Brian X. Chen writes that It’s Time to Stop Paying for a VPN. I think he’s right, especially given that some VPN providers may be owned by less-than-trustworthy parties. For a time, I was using iVPN, which still seems to be a reasonable choice. However, when my subscription lapsed, I didn’t renew. My motivation to use a VPN just wasn’t as strong as it once was.

For those that still need a VPN, self-hosting is an interesting option. The article mentions Algo, which looks straightforward and well documented. I haven’t tried it out myself, but if I feel the need to for a VPN in the future, I might opt for Algo over a commercial provider.

NYTimes: The Lesson We Are Learning From Zoom

Unfortunately, I’m not sure we ever learn this lesson about privacy.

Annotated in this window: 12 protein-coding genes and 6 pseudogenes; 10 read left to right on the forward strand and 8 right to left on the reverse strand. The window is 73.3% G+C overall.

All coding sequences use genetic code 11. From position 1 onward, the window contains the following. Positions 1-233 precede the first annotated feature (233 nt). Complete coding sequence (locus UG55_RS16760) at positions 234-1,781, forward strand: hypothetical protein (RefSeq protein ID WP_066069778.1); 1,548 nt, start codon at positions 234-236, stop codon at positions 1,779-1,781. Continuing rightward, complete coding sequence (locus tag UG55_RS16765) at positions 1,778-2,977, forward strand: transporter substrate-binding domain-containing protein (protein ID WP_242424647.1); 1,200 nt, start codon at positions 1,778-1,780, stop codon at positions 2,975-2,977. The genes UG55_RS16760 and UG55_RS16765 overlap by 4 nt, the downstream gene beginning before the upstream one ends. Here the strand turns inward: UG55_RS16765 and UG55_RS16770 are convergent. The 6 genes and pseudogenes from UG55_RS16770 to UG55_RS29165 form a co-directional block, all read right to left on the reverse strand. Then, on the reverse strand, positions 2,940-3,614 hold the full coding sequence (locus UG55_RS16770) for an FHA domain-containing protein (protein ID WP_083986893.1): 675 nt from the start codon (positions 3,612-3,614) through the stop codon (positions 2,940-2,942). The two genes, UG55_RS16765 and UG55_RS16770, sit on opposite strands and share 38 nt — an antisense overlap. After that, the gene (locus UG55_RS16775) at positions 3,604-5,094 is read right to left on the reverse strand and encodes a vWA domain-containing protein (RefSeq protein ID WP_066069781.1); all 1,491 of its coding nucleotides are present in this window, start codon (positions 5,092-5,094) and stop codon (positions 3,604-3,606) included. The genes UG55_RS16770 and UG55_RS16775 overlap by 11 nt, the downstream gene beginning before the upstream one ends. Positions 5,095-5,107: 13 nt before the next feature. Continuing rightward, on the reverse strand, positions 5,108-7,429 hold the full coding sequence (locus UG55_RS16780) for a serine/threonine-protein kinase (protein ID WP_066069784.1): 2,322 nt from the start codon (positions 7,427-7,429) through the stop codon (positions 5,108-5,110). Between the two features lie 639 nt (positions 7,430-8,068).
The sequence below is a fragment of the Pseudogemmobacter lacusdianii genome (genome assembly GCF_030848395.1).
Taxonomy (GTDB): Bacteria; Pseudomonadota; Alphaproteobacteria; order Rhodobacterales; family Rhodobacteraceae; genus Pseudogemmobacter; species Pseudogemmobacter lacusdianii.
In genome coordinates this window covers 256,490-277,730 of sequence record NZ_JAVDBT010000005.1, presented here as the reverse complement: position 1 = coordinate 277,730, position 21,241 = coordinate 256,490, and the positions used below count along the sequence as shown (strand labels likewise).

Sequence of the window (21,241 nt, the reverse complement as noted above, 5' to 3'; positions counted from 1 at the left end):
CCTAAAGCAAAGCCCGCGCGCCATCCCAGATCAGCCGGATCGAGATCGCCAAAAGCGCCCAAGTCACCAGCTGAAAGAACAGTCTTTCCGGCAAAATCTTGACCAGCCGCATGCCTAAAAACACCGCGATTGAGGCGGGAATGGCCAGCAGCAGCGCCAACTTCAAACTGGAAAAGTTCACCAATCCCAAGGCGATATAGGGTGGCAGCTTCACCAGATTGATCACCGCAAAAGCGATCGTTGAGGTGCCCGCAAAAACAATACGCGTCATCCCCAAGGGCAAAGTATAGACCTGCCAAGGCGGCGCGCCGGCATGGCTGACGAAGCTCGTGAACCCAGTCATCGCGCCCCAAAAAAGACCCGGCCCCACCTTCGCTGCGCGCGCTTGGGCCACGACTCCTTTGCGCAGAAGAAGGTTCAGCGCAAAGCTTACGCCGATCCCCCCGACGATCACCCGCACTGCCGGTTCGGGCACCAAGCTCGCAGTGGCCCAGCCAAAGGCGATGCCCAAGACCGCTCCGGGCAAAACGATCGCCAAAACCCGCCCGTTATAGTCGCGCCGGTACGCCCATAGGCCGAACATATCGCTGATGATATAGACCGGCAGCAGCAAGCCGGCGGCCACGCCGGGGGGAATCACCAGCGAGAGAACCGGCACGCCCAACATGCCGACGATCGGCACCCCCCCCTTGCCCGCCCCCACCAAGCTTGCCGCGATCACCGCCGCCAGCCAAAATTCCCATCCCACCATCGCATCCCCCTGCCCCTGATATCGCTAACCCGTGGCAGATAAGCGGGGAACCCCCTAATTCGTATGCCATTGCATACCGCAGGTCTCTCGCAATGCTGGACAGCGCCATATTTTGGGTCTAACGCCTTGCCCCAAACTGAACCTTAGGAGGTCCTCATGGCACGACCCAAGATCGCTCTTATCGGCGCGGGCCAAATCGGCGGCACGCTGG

Brian Chen has some advice at the end of this article we should all follow:

… be mindful of what it means to tell others to use a product with weak data security. Try to avoid using it for sensitive matters, like work meetings that discuss trade secrets.

Yelp and Gofundme decided to automatically create Gofundme campaigns for businesses and promote them on Yelp. Then, they decided to make it opt-in only after backlash from business owners.

Maybe their heart was in the right place. However, Yelp should have resisted the idea of soliciting donations on behalf of a business without the business owner’s knowledge or permission.

This reminds me a bit of Grubhub’s actions recently. While it is a very different situation, it is still a tech company doing things that might affect a business, without the business owner’s consent or knowledge.

via Slashdot